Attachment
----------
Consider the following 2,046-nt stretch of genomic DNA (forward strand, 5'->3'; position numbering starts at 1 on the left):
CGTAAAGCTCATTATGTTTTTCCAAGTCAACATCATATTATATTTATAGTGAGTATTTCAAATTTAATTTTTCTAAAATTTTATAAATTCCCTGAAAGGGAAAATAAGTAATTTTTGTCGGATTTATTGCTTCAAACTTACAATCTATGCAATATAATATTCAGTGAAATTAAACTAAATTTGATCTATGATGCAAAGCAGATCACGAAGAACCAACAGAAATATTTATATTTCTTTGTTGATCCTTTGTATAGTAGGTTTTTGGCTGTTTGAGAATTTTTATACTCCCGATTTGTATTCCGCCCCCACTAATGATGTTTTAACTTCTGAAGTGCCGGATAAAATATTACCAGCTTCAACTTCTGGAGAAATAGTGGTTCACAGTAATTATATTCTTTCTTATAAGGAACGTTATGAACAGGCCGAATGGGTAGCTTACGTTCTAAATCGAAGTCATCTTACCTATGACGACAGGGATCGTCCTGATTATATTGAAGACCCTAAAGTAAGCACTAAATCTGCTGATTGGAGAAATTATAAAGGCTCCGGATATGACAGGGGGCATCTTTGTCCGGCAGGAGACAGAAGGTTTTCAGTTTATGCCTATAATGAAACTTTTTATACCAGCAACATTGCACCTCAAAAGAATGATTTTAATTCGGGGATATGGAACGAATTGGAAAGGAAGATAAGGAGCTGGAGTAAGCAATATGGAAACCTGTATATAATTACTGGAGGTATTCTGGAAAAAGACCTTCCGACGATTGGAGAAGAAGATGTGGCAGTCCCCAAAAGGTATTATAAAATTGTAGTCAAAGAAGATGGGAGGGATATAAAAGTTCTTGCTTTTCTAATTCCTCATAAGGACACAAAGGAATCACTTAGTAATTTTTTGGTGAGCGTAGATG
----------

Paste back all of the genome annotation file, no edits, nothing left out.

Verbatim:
Consider the following 2,046-nt stretch of genomic DNA (forward strand, 5'->3'; position numbering starts at 1 on the left):
CGTAAAGCTCATTATGTTTTTCCAAGTCAACATCATATTATATTTATAGTGAGTATTTCAAATTTAATTTTTCTAAAATTTTATAAATTCCCTGAAAGGGAAAATAAGTAATTTTTGTCGGATTTATTGCTTCAAACTTACAATCTATGCAATATAATATTCAGTGAAATTAAACTAAATTTGATCTATGATGCAAAGCAGATCACGAAGAACCAACAGAAATATTTATATTTCTTTGTTGATCCTTTGTATAGTAGGTTTTTGGCTGTTTGAGAATTTTTATACTCCCGATTTGTATTCCGCCCCCACTAATGATGTTTTAACTTCTGAAGTGCCGGATAAAATATTACCAGCTTCAACTTCTGGAGAAATAGTGGTTCACAGTAATTATATTCTTTCTTATAAGGAACGTTATGAACAGGCCGAATGGGTAGCTTACGTTCTAAATCGAAGTCATCTTACCTATGACGACAGGGATCGTCCTGATTATATTGAAGACCCTAAAGTAAGCACTAAATCTGCTGATTGGAGAAATTATAAAGGCTCCGGATATGACAGGGGGCATCTTTGTCCGGCAGGAGACAGAAGGTTTTCAGTTTATGCCTATAATGAAACTTTTTATACCAGCAACATTGCACCTCAAAAGAATGATTTTAATTCGGGGATATGGAACGAATTGGAAAGGAAGATAAGGAGCTGGAGTAAGCAATATGGAAACCTGTATATAATTACTGGAGGTATTCTGGAAAAAGACCTTCCGACGATTGGAGAAGAAGATGTGGCAGTCCCCAAAAGGTATTATAAAATTGTAGTCAAAGAAGATGGGAGGGATATAAAAGTTCTTGCTTTTCTAATTCCTCATAAGGACACAAAGGAATCACTTAGTAATTTTTTGGTGAGCGTAGATG